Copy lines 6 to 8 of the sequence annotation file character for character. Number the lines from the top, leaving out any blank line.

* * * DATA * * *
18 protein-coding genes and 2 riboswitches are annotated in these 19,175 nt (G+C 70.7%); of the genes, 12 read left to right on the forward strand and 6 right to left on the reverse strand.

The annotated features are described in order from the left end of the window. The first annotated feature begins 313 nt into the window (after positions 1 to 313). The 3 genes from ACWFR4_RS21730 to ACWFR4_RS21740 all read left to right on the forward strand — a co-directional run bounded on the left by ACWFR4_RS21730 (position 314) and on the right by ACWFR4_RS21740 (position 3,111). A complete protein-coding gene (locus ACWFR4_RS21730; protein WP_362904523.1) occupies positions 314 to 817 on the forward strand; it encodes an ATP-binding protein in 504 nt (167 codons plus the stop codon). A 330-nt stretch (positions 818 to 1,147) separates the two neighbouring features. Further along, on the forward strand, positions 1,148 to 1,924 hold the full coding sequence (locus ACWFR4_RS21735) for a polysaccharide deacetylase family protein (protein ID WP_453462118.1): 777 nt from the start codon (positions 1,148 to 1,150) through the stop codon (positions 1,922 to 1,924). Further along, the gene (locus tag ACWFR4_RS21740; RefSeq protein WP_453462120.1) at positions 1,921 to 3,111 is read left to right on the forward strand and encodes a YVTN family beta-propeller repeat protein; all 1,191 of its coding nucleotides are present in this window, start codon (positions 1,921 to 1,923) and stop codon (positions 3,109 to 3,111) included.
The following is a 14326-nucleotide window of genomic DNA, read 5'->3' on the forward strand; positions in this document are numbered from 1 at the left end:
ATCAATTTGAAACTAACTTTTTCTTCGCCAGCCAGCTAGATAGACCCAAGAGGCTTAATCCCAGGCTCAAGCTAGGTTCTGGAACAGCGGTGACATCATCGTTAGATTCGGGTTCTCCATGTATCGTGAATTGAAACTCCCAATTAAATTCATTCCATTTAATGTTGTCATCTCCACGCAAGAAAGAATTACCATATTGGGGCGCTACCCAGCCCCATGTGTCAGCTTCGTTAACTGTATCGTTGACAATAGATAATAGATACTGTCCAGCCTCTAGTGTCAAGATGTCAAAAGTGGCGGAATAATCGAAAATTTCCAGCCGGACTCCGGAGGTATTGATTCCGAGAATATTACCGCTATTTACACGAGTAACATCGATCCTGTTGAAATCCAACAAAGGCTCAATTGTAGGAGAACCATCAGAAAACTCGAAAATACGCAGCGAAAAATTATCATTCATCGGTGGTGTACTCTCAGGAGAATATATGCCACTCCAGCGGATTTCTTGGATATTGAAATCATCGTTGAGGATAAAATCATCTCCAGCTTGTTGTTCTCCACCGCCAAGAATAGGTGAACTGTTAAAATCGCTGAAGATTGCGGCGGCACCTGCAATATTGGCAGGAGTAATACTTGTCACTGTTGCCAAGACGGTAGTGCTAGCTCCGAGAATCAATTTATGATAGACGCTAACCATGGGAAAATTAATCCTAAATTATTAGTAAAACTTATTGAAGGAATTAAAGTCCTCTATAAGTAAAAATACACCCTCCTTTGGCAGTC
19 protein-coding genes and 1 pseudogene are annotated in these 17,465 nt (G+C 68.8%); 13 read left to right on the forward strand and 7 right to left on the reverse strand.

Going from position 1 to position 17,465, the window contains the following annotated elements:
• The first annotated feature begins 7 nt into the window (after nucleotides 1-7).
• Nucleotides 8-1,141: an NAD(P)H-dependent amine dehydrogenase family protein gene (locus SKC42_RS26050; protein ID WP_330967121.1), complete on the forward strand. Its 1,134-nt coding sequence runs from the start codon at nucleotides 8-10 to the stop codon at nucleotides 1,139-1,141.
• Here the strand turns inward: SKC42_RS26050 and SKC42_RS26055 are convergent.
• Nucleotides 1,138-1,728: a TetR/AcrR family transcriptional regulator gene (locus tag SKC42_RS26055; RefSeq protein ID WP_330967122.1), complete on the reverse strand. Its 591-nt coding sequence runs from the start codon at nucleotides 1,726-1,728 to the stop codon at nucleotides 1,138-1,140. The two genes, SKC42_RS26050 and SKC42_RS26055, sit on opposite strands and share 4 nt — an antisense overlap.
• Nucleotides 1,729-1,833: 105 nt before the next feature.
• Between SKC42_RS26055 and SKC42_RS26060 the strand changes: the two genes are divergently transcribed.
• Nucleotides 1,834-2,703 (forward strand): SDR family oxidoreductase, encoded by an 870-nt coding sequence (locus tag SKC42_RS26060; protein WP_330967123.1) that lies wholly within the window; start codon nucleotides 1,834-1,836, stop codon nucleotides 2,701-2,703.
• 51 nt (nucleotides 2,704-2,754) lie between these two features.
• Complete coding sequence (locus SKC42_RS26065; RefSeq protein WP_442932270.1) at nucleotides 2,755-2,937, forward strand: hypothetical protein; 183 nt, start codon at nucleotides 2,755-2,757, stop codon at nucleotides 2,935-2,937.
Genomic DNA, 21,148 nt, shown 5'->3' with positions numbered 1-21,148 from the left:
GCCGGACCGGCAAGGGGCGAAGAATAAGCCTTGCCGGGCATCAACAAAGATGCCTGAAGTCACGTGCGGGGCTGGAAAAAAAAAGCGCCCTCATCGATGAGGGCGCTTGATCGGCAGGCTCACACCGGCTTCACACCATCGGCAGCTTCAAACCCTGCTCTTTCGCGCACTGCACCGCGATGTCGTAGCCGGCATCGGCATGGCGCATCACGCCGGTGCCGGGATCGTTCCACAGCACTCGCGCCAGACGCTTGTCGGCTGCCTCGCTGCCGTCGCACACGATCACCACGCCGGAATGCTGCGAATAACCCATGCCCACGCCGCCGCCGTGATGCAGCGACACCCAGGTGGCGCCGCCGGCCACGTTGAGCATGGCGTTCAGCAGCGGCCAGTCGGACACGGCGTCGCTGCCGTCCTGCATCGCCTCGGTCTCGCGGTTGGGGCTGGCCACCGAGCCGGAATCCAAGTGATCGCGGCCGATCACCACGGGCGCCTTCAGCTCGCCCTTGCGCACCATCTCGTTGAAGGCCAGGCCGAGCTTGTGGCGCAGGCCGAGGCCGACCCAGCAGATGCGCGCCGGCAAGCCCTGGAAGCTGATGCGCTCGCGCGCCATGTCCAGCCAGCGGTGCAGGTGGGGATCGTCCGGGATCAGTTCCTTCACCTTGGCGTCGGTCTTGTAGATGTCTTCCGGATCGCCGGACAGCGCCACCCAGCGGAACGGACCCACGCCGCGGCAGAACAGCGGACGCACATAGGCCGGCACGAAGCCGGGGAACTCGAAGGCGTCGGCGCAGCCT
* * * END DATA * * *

Going from position 1 to position 17,465, the window contains the following annotated elements:
• The first annotated feature begins 7 nt into the window (after nucleotides 1-7).
• Nucleotides 8-1,141: an NAD(P)H-dependent amine dehydrogenase family protein gene (locus SKC42_RS26050; protein ID WP_330967121.1), complete on the forward strand. Its 1,134-nt coding sequence runs from the start codon at nucleotides 8-10 to the stop codon at nucleotides 1,139-1,141.